The role of mitochondria and their genome in plasticity and adaptation
The importance of mitochondria in promoting adaptation to both short- and long-term environmental changes is still largely unexplored. Our research group aims at better understand how organisms exploit mitochondrial epigenetics and genetics to fuel phenotypic variation and evolutionary innovation. By unravelling the links between environment and mt(epi)genotype-phenotype, our research shed new light on our understanding of the living world.
The mitochondrial alternative proteome
Mitochondria possess a genome (mitochondrial DNA or mtDNA), a vestige of their bacterial ancestor. Over the course of evolution, most of the genes of the ancestor have been lost or transferred to the nucleus. In humans, the mtDNA is limited to 37 genes, with little room for evolutionary novelties. This is radically different from bacterial genomes, which are much larger, and in which we can find genes inside other genes. These sequences are called alternatives open reading frames or altORFs, and they have key functions. By ignoring altORFs, we clearly have underestimated the coding potential of the mtDNA. One interest of our lab is the functional study of the mitochondrial alternative proteome, i.e. characterize the functions of these alternative proteins at the cellular and organism levels.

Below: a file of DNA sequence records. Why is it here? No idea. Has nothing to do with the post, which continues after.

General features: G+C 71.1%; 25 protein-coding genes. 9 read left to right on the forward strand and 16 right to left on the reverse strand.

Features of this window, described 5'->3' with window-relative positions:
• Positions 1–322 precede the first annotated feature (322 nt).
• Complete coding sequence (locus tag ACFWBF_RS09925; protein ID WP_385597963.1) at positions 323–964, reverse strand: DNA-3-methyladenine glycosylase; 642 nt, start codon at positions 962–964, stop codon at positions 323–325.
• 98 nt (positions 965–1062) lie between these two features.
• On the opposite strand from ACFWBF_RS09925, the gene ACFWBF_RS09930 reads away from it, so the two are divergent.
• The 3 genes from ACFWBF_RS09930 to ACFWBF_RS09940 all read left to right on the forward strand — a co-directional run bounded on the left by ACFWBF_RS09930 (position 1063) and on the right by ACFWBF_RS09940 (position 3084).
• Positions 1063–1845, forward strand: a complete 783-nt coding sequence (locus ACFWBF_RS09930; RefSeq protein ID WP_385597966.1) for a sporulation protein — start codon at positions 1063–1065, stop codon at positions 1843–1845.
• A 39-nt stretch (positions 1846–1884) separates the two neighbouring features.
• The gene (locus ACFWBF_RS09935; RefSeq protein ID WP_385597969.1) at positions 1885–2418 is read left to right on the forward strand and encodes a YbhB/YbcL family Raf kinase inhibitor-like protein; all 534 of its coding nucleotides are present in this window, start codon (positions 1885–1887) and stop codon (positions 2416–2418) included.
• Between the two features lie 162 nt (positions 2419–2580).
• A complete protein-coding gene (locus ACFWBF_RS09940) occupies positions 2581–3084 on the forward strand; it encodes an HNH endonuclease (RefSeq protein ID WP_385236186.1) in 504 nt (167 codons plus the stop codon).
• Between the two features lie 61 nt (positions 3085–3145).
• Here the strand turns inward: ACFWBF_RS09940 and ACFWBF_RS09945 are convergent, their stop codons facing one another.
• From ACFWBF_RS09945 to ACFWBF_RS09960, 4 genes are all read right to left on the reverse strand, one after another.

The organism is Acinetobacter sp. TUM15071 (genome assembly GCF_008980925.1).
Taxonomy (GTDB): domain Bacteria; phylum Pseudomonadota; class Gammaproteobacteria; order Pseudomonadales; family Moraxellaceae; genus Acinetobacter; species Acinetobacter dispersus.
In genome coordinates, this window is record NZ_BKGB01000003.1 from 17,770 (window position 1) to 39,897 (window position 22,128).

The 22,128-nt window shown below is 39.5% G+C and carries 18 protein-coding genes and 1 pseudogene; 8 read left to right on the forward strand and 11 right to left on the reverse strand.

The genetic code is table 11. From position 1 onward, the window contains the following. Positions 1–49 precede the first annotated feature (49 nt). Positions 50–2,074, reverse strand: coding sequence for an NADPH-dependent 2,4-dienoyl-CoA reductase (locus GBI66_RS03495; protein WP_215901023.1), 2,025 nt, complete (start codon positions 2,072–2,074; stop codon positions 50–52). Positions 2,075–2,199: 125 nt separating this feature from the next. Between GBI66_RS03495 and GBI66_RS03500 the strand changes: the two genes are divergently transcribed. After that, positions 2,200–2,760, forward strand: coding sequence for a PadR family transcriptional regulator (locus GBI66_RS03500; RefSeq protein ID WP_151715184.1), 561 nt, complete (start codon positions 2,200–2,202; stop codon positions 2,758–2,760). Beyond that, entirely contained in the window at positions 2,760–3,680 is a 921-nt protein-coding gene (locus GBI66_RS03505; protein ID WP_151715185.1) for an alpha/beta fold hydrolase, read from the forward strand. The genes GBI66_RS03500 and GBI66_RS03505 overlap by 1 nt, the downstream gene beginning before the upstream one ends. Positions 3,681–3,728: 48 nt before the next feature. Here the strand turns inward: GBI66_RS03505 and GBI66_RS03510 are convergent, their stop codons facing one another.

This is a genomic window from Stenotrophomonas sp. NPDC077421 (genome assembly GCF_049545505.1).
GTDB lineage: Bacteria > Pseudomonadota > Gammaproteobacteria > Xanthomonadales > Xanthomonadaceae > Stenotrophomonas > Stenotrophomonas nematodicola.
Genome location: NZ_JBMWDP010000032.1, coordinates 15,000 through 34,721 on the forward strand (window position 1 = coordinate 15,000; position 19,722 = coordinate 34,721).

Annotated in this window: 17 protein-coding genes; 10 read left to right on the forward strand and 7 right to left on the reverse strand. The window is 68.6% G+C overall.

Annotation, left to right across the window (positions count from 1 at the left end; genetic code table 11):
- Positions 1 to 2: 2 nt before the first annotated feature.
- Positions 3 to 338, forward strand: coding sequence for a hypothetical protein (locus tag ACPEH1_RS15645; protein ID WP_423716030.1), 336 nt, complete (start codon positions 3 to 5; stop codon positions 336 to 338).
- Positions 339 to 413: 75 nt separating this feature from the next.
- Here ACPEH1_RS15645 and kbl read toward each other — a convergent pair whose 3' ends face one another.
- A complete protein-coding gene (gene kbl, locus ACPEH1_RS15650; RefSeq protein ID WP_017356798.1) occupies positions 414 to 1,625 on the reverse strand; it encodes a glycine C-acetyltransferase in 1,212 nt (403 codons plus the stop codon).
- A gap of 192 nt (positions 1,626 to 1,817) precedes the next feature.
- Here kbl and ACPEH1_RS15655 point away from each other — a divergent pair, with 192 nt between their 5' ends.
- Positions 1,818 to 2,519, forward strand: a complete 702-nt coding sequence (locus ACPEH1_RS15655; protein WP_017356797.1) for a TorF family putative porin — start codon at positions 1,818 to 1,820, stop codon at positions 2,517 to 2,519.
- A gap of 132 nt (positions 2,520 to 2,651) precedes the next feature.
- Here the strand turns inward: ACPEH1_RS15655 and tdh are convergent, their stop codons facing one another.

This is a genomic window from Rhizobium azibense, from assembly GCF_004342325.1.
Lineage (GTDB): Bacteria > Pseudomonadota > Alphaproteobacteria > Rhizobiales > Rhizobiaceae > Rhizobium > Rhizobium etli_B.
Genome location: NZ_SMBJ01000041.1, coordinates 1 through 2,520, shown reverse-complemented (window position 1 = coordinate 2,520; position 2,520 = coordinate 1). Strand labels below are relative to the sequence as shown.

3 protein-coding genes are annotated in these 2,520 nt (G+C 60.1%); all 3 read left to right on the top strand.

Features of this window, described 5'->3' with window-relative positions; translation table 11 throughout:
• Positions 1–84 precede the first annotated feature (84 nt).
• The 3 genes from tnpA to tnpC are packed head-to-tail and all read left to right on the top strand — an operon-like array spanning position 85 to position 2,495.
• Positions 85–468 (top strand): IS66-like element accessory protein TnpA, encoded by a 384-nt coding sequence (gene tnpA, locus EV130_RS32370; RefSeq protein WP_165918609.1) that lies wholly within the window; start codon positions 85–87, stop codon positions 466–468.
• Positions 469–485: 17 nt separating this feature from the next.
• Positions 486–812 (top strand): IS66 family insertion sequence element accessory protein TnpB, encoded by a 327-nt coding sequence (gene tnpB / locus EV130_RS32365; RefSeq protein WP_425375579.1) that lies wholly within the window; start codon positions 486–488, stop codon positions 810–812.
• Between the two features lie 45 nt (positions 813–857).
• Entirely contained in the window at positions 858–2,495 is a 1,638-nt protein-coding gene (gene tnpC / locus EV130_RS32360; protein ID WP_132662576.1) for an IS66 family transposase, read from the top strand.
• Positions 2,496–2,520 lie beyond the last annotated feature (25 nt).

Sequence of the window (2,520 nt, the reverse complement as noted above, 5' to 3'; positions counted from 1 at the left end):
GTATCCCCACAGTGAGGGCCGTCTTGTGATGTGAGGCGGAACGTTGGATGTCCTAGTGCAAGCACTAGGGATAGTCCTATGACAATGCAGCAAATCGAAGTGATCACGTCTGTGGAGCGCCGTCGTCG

Mitogenomics, mitochondrial inheritance
and the DUI system
The mtDNA is described, in the majority of animal species, as coding for 13 proteins involved in energy production. However, we discovered additional protein-coding genes in bivalves (mtORFans with unknown ontology) involved in function other than ATP production (possibly sex determination or sex differentiation), challenging textbooks and indicating that animal mtDNAs have a larger functional repertoire than previously believed. Another interest of our lab is to better understand the function(s) of these mitochondrial ORFan genes.
The mtDNA in animals is strictly maternally inherited (SMI). SMI has apparently evolved to maintain optimal mitonuclear interactions. However, its underlying mechanisms remain largely unknown. To investigate the potential causes of the near-universal stability of SMI, our research aims to unravel the mechanisms underlying the only exception to SMI in animals: the “Doubly Uniparental Inheritance of mtDNA” or DUI in bivalves.